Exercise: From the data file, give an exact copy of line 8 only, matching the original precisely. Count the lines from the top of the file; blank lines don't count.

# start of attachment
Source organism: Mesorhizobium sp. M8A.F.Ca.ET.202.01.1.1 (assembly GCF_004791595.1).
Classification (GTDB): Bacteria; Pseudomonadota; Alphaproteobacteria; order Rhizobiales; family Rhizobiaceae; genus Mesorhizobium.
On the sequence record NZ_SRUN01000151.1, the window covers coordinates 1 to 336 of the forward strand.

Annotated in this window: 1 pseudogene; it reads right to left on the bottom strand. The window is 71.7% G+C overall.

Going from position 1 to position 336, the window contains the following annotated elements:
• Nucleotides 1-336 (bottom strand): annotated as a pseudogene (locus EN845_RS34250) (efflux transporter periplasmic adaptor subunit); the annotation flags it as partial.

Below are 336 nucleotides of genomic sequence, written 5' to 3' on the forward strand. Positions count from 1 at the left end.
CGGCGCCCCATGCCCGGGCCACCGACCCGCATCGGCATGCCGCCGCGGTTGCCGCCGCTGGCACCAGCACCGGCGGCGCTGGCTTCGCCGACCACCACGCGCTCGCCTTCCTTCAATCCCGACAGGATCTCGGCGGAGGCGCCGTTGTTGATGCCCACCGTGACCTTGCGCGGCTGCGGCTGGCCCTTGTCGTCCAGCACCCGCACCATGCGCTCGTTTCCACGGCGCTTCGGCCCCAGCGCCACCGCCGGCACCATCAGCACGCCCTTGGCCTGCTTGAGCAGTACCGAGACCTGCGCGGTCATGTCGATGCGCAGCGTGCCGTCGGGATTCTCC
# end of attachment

CGGCGCCCCATGCCCGGGCCACCGACCCGCATCGGCATGCCGCCGCGGTTGCCGCCGCTGGCACCAGCACCGGCGGCGCTGGCTTCGCCGACCACCACGCGCTCGCCTTCCTTCAATCCCGACAGGATCTCGGCGGAGGCGCCGTTGTTGATGCCCACCGTGACCTTGCGCGGCTGCGGCTGGCCCTTGTCGTCCAGCACCCGCACCATGCGCTCGTTTCCACGGCGCTTCGGCCCCAGCGCCACCGCCGGCACCATCAGCACGCCCTTGGCCTGCTTGAGCAGTACCGAGACCTGCGCGGTCATGTCGATGCGCAGCGTGCCGTCGGGATTCTCC